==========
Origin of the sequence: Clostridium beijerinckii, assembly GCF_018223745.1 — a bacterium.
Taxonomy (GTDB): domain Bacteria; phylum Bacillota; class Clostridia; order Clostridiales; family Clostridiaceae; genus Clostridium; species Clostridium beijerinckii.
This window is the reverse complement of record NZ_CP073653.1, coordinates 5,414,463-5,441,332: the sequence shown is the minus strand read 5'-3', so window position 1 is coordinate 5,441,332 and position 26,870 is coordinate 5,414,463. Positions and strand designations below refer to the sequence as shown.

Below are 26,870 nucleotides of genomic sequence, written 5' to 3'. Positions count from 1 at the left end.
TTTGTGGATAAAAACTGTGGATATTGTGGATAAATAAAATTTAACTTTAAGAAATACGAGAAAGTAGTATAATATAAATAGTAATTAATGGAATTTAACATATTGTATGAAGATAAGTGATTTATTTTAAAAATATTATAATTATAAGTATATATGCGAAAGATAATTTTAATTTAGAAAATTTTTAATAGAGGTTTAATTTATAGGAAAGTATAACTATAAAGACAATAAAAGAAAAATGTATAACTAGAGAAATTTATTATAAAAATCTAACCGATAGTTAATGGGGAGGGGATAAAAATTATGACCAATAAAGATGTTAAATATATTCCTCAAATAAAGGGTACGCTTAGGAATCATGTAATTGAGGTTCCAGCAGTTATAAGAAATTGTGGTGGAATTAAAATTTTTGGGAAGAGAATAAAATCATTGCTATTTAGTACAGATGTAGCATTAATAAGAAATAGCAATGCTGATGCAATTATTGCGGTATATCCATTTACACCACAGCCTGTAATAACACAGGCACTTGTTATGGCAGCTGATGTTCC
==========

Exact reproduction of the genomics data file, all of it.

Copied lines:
Origin of the sequence: Clostridium beijerinckii, assembly GCF_018223745.1 — a bacterium.
Taxonomy (GTDB): domain Bacteria; phylum Bacillota; class Clostridia; order Clostridiales; family Clostridiaceae; genus Clostridium; species Clostridium beijerinckii.
This window is the reverse complement of record NZ_CP073653.1, coordinates 5,414,463-5,441,332: the sequence shown is the minus strand read 5'-3', so window position 1 is coordinate 5,441,332 and position 26,870 is coordinate 5,414,463. Positions and strand designations below refer to the sequence as shown.

Below are 26,870 nucleotides of genomic sequence, written 5' to 3'. Positions count from 1 at the left end.
TTTGTGGATAAAAACTGTGGATATTGTGGATAAATAAAATTTAACTTTAAGAAATACGAGAAAGTAGTATAATATAAATAGTAATTAATGGAATTTAACATATTGTATGAAGATAAGTGATTTATTTTAAAAATATTATAATTATAAGTATATATGCGAAAGATAATTTTAATTTAGAAAATTTTTAATAGAGGTTTAATTTATAGGAAAGTATAACTATAAAGACAATAAAAGAAAAATGTATAACTAGAGAAATTTATTATAAAAATCTAACCGATAGTTAATGGGGAGGGGATAAAAATTATGACCAATAAAGATGTTAAATATATTCCTCAAATAAAGGGTACGCTTAGGAATCATGTAATTGAGGTTCCAGCAGTTATAAGAAATTGTGGTGGAATTAAAATTTTTGGGAAGAGAATAAAATCATTGCTATTTAGTACAGATGTAGCATTAATAAGAAATAGCAATGCTGATGCAATTATTGCGGTATATCCATTTACACCACAGCCTGTAATAACACAGGCACTTGTTATGGCAGCTGATGTTCC